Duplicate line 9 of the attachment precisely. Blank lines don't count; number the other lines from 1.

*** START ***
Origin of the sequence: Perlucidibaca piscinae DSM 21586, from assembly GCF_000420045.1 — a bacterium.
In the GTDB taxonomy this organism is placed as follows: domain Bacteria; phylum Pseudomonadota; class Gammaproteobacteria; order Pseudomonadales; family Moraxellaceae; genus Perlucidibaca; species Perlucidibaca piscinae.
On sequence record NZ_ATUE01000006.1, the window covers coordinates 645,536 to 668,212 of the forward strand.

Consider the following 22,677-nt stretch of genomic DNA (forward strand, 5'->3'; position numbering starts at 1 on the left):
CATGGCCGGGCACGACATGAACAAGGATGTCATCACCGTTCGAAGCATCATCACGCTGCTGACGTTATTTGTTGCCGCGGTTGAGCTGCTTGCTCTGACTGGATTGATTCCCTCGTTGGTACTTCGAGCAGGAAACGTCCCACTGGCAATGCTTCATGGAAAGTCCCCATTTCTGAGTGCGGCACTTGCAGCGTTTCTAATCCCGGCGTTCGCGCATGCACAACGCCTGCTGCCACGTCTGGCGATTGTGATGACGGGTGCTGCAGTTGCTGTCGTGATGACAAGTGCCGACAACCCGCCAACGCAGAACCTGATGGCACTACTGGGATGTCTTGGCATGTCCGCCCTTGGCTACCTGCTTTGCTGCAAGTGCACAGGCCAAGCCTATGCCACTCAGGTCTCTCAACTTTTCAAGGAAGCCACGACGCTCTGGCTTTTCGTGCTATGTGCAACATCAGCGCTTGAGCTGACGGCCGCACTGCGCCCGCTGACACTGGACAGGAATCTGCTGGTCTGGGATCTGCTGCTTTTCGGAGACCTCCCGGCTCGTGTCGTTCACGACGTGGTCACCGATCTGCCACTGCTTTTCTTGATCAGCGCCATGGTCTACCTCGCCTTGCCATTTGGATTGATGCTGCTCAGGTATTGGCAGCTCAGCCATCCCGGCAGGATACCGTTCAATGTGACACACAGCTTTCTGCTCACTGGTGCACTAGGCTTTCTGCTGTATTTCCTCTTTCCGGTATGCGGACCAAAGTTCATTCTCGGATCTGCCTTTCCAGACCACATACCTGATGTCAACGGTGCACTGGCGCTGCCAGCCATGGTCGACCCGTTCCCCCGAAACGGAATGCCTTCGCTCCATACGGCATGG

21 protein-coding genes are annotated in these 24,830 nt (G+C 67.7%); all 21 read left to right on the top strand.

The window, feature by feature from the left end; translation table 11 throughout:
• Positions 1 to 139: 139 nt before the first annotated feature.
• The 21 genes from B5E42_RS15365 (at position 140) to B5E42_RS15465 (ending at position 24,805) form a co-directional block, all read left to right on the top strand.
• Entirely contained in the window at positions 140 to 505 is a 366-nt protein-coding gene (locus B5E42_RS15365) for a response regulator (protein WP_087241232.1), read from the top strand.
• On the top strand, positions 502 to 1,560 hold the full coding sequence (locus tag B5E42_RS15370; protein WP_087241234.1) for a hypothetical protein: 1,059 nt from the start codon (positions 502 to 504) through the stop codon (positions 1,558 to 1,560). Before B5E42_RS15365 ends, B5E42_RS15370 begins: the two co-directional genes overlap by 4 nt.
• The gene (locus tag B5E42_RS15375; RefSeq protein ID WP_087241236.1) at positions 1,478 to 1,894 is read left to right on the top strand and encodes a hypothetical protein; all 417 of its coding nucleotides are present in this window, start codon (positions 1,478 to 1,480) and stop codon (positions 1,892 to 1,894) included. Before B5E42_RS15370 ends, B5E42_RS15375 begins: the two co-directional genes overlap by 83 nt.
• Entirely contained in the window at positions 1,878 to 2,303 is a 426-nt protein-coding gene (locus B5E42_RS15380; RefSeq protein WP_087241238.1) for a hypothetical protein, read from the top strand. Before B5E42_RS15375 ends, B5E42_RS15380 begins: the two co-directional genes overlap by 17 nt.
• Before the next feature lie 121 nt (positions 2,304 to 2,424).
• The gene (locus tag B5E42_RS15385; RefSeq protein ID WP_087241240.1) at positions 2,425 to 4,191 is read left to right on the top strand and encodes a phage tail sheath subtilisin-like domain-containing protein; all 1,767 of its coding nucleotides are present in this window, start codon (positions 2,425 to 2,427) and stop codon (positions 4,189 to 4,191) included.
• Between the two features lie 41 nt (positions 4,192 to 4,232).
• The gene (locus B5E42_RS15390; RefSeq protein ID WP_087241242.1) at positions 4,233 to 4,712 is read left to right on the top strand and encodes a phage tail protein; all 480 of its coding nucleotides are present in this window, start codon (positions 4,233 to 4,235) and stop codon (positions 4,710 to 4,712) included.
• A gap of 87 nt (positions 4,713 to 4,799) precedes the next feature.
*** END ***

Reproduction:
• The 21 genes from B5E42_RS15365 (at position 140) to B5E42_RS15465 (ending at position 24,805) form a co-directional block, all read left to right on the top strand.